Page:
Little Pompeii unexpectedly discovered in south of France
Fantastic remains of an ancient Roman neighbourhood have been discovered in Vienne, a small town to the south of Lyon. Describing the ruins as a ‘real little Pompeii in Vienne’, Benjamin Clement, the archaeologist leading the dig said they were ‘unbelievably lucky’ to discover it whilst digging on a site intended for social housing.
Called an ‘exceptional discovery’ by the French culture ministry, the 7,000 sqm (75,000 sq ft) find includes luxury houses and public buildings. Objects thought to have been abandoned by residents fleeing fires in the first century CE have also been recovered.
“This is undoubtedly the most exceptional excavation of a Roman site in 40 or 50 years,” Clement confirmed.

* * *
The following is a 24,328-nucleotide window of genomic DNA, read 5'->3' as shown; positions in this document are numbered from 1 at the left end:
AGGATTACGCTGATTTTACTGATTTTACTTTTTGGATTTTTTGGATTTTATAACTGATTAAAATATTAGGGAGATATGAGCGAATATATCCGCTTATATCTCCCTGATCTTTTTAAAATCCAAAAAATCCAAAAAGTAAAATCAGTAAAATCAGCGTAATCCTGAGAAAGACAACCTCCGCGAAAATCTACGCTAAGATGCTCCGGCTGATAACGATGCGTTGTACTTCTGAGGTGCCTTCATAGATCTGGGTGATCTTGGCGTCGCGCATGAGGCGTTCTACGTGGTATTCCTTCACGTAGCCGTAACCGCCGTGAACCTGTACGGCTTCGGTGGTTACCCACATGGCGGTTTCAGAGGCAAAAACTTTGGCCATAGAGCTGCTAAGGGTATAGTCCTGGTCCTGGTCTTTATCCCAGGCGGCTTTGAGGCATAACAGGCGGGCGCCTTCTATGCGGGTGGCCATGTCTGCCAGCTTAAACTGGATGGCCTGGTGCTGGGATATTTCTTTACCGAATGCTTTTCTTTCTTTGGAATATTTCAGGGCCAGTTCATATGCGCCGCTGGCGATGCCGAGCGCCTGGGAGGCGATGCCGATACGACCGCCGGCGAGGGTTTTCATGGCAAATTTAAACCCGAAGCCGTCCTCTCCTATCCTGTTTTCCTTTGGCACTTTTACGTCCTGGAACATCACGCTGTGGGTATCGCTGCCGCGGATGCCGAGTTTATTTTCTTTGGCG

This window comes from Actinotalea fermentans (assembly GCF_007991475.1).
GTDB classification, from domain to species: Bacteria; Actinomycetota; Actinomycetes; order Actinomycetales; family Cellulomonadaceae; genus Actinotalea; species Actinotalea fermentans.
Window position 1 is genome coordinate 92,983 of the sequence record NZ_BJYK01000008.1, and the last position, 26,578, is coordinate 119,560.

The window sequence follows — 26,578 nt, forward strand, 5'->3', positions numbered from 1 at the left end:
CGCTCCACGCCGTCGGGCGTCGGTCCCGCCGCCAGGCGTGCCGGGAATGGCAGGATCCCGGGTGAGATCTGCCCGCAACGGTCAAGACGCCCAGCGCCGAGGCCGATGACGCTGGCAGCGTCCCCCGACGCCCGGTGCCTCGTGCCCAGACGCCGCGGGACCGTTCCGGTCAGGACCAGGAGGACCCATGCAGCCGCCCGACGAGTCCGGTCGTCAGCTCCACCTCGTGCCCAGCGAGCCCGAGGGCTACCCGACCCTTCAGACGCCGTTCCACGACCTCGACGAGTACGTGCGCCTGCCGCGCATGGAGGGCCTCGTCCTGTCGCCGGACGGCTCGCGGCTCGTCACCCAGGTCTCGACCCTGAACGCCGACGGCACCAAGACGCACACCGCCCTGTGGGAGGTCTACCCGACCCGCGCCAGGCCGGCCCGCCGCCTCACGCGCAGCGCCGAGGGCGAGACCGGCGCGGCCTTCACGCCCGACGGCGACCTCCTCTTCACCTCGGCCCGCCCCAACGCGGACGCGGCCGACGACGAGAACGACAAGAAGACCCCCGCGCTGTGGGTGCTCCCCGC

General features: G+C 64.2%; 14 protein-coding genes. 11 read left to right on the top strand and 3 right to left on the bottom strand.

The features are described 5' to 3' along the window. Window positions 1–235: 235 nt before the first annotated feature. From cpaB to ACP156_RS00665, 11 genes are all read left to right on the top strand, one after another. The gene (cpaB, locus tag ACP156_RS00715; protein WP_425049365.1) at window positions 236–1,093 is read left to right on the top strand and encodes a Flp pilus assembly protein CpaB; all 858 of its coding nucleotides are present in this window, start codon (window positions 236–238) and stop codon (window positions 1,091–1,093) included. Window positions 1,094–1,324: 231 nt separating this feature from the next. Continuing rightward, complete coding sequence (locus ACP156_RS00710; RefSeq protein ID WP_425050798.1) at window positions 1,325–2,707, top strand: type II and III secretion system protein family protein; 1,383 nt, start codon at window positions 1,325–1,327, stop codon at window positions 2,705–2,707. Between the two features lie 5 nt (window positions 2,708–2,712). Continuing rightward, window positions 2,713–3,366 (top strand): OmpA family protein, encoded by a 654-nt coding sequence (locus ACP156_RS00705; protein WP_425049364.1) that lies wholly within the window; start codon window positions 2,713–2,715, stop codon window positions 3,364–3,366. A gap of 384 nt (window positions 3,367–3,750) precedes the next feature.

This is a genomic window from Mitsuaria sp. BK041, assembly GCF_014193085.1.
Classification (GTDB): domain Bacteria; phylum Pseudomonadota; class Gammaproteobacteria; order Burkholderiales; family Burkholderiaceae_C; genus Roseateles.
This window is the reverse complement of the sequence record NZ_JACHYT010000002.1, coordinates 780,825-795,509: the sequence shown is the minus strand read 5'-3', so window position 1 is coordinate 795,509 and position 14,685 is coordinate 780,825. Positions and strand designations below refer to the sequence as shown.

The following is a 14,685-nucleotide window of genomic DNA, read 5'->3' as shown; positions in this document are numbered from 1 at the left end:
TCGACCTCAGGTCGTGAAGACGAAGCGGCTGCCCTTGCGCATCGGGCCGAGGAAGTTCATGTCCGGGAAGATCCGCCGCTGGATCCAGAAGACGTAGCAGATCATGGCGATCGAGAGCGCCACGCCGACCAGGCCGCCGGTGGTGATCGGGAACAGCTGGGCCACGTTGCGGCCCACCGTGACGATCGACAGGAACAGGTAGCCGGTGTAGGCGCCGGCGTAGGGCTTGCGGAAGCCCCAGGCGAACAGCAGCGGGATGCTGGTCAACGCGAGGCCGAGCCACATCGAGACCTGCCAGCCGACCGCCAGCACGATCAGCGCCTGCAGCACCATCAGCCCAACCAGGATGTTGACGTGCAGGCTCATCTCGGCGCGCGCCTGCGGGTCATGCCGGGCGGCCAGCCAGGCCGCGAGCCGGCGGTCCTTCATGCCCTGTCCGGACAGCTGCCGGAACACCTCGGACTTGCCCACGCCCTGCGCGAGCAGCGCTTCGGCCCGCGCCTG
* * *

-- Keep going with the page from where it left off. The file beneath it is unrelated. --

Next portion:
One of the houses has exceptional floor tilings depicting maenads – female followers of Dionysus, the god of wine – and half-man half-goat satyrs, leading it to be named the Bacchanalian House. The house may have belonged to a wealthy merchant before its first floor, roof and balcony were destroyed in a fire.
A mosaic discovered in another house depicts a half naked Thalia, muse and patron of comedy, being kidnapped by Pan, god of satyrs, whilst in another house there is a statue of Hercules in its fountain which archaeologists think marked a school of philosophy.
Situated on the banks of the Rhone river, the city of Vienne was on a route connecting northern Gaul with the southern province of Gallia Narbonensis. Some finds will be restored for an exhibition in Vienne’s museum of Gallo-Roman civilisation in 2019.
Archaeologists clearing soil from the fantastic mosaics in Vienne